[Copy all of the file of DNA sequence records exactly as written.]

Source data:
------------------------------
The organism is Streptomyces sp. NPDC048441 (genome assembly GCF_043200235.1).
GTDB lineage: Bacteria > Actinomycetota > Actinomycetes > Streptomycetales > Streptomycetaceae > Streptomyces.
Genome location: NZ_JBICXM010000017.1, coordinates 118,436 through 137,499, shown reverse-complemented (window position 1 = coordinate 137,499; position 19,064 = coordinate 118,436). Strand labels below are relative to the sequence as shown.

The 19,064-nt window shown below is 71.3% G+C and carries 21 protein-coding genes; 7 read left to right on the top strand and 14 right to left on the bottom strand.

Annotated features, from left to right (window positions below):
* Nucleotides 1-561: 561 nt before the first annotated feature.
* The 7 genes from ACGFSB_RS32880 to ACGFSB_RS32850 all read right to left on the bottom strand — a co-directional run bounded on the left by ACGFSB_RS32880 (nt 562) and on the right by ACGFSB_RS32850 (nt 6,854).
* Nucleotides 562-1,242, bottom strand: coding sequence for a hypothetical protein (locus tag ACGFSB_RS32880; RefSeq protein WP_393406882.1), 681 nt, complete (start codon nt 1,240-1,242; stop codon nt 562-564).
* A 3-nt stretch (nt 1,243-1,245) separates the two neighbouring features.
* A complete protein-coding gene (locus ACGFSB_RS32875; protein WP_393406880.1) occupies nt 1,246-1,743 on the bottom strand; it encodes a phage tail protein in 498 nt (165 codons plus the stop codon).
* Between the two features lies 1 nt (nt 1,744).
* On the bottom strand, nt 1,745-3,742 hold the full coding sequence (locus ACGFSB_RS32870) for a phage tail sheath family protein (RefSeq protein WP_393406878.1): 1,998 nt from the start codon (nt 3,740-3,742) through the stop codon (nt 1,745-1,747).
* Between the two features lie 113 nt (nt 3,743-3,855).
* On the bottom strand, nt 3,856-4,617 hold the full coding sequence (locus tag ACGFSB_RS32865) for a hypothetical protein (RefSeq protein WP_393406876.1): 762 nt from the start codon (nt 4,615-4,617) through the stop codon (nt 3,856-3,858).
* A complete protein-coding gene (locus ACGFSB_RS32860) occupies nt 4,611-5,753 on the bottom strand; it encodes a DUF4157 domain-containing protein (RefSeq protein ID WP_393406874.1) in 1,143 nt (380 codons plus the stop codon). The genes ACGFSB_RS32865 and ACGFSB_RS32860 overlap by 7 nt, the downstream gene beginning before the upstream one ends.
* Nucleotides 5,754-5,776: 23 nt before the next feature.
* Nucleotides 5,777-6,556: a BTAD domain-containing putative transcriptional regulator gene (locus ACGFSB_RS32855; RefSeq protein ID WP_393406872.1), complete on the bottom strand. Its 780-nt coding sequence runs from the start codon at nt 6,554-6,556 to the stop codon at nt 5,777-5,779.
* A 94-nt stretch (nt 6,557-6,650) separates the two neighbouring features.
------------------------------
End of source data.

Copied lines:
The organism is Streptomyces sp. NPDC048441 (genome assembly GCF_043200235.1).
GTDB lineage: Bacteria > Actinomycetota > Actinomycetes > Streptomycetales > Streptomycetaceae > Streptomyces.
Genome location: NZ_JBICXM010000017.1, coordinates 118,436 through 137,499, shown reverse-complemented (window position 1 = coordinate 137,499; position 19,064 = coordinate 118,436). Strand labels below are relative to the sequence as shown.

The 19,064-nt window shown below is 71.3% G+C and carries 21 protein-coding genes; 7 read left to right on the top strand and 14 right to left on the bottom strand.

Annotated features, from left to right (window positions below):
* Nucleotides 1-561: 561 nt before the first annotated feature.
* The 7 genes from ACGFSB_RS32880 to ACGFSB_RS32850 all read right to left on the bottom strand — a co-directional run bounded on the left by ACGFSB_RS32880 (nt 562) and on the right by ACGFSB_RS32850 (nt 6,854).
* Nucleotides 562-1,242, bottom strand: coding sequence for a hypothetical protein (locus tag ACGFSB_RS32880; RefSeq protein WP_393406882.1), 681 nt, complete (start codon nt 1,240-1,242; stop codon nt 562-564).
* A 3-nt stretch (nt 1,243-1,245) separates the two neighbouring features.
* A complete protein-coding gene (locus ACGFSB_RS32875; protein WP_393406880.1) occupies nt 1,246-1,743 on the bottom strand; it encodes a phage tail protein in 498 nt (165 codons plus the stop codon).
* Between the two features lies 1 nt (nt 1,744).
* On the bottom strand, nt 1,745-3,742 hold the full coding sequence (locus ACGFSB_RS32870) for a phage tail sheath family protein (RefSeq protein WP_393406878.1): 1,998 nt from the start codon (nt 3,740-3,742) through the stop codon (nt 1,745-1,747).
* Between the two features lie 113 nt (nt 3,743-3,855).
* On the bottom strand, nt 3,856-4,617 hold the full coding sequence (locus tag ACGFSB_RS32865) for a hypothetical protein (RefSeq protein WP_393406876.1): 762 nt from the start codon (nt 4,615-4,617) through the stop codon (nt 3,856-3,858).
* A complete protein-coding gene (locus ACGFSB_RS32860) occupies nt 4,611-5,753 on the bottom strand; it encodes a DUF4157 domain-containing protein (RefSeq protein ID WP_393406874.1) in 1,143 nt (380 codons plus the stop codon). The genes ACGFSB_RS32865 and ACGFSB_RS32860 overlap by 7 nt, the downstream gene beginning before the upstream one ends.
* Nucleotides 5,754-5,776: 23 nt before the next feature.
* Nucleotides 5,777-6,556: a BTAD domain-containing putative transcriptional regulator gene (locus ACGFSB_RS32855; RefSeq protein ID WP_393406872.1), complete on the bottom strand. Its 780-nt coding sequence runs from the start codon at nt 6,554-6,556 to the stop codon at nt 5,777-5,779.
* A 94-nt stretch (nt 6,557-6,650) separates the two neighbouring features.